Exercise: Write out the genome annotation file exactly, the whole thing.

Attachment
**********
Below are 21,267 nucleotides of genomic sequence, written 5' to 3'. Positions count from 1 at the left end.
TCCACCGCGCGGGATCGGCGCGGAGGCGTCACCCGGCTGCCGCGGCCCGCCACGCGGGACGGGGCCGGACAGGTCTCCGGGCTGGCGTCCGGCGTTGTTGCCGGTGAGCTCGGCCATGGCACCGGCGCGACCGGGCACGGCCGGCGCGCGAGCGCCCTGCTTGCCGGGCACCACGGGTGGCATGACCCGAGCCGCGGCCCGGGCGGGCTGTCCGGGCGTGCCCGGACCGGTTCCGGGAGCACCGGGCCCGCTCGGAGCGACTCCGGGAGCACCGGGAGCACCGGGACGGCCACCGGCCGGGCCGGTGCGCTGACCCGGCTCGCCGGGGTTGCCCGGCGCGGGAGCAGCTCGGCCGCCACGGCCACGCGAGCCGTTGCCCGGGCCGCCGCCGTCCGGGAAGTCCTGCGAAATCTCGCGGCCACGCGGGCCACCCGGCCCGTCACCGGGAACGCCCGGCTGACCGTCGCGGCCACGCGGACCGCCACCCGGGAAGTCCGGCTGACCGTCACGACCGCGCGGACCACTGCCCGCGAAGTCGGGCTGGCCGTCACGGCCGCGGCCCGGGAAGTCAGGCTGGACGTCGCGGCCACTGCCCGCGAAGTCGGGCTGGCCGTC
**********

Below are 21,267 nucleotides of genomic sequence, written 5' to 3'. Positions count from 1 at the left end.
TCCACCGCGCGGGATCGGCGCGGAGGCGTCACCCGGCTGCCGCGGCCCGCCACGCGGGACGGGGCCGGACAGGTCTCCGGGCTGGCGTCCGGCGTTGTTGCCGGTGAGCTCGGCCATGGCACCGGCGCGACCGGGCACGGCCGGCGCGCGAGCGCCCTGCTTGCCGGGCACCACGGGTGGCATGACCCGAGCCGCGGCCCGGGCGGGCTGTCCGGGCGTGCCCGGACCGGTTCCGGGAGCACCGGGCCCGCTCGGAGCGACTCCGGGAGCACCGGGAGCACCGGGACGGCCACCGGCCGGGCCGGTGCGCTGACCCGGCTCGCCGGGGTTGCCCGGCGCGGGAGCAGCTCGGCCGCCACGGCCACGCGAGCCGTTGCCCGGGCCGCCGCCGTCCGGGAAGTCCTGCGAAATCTCGCGGCCACGCGGGCCACCCGGCCCGTCACCGGGAACGCCCGGCTGACCGTCGCGGCCACGCGGACCGCCACCCGGGAAGTCCGGCTGACCGTCACGACCGCGCGGACCACTGCCCGCGAAGTCGGGCTGGCCGTCACGGCCGCGGCCCGGGAAGTCAGGCTGGACGTCGCGGCCACTGCCCGCGAAGTCGGGCTGGCCGTC